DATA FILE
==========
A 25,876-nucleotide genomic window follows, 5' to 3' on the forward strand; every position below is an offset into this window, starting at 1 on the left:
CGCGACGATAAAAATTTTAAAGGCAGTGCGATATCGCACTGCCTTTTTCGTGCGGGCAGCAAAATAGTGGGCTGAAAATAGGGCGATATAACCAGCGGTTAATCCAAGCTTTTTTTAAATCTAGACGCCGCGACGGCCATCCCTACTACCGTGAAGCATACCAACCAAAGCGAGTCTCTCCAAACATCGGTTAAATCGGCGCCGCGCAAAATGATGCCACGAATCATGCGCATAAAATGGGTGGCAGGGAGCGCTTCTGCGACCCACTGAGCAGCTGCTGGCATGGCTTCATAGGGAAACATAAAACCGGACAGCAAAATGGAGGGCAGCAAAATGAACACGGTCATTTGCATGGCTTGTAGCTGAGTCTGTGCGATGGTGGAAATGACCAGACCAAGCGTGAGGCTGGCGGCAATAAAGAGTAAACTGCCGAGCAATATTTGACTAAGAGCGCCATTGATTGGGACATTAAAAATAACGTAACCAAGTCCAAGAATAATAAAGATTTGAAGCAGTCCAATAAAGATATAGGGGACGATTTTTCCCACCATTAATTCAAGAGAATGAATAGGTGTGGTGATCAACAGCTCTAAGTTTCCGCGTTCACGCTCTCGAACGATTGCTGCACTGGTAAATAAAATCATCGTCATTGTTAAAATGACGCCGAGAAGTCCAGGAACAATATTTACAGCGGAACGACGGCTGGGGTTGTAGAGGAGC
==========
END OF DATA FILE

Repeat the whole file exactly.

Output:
A 25,876-nucleotide genomic window follows, 5' to 3' on the forward strand; every position below is an offset into this window, starting at 1 on the left:
CGCGACGATAAAAATTTTAAAGGCAGTGCGATATCGCACTGCCTTTTTCGTGCGGGCAGCAAAATAGTGGGCTGAAAATAGGGCGATATAACCAGCGGTTAATCCAAGCTTTTTTTAAATCTAGACGCCGCGACGGCCATCCCTACTACCGTGAAGCATACCAACCAAAGCGAGTCTCTCCAAACATCGGTTAAATCGGCGCCGCGCAAAATGATGCCACGAATCATGCGCATAAAATGGGTGGCAGGGAGCGCTTCTGCGACCCACTGAGCAGCTGCTGGCATGGCTTCATAGGGAAACATAAAACCGGACAGCAAAATGGAGGGCAGCAAAATGAACACGGTCATTTGCATGGCTTGTAGCTGAGTCTGTGCGATGGTGGAAATGACCAGACCAAGCGTGAGGCTGGCGGCAATAAAGAGTAAACTGCCGAGCAATATTTGACTAAGAGCGCCATTGATTGGGACATTAAAAATAACGTAACCAAGTCCAAGAATAATAAAGATTTGAAGCAGTCCAATAAAGATATAGGGGACGATTTTTCCCACCATTAATTCAAGAGAATGAATAGGTGTGGTGATCAACAGCTCTAAGTTTCCGCGTTCACGCTCTCGAACGATTGCTGCACTGGTAAATAAAATCATCGTCATTGTTAAAATGACGCCGAGAAGTCCAGGAACAATATTTACAGCGGAACGACGGCTGGGGTTGTAGAGGAGC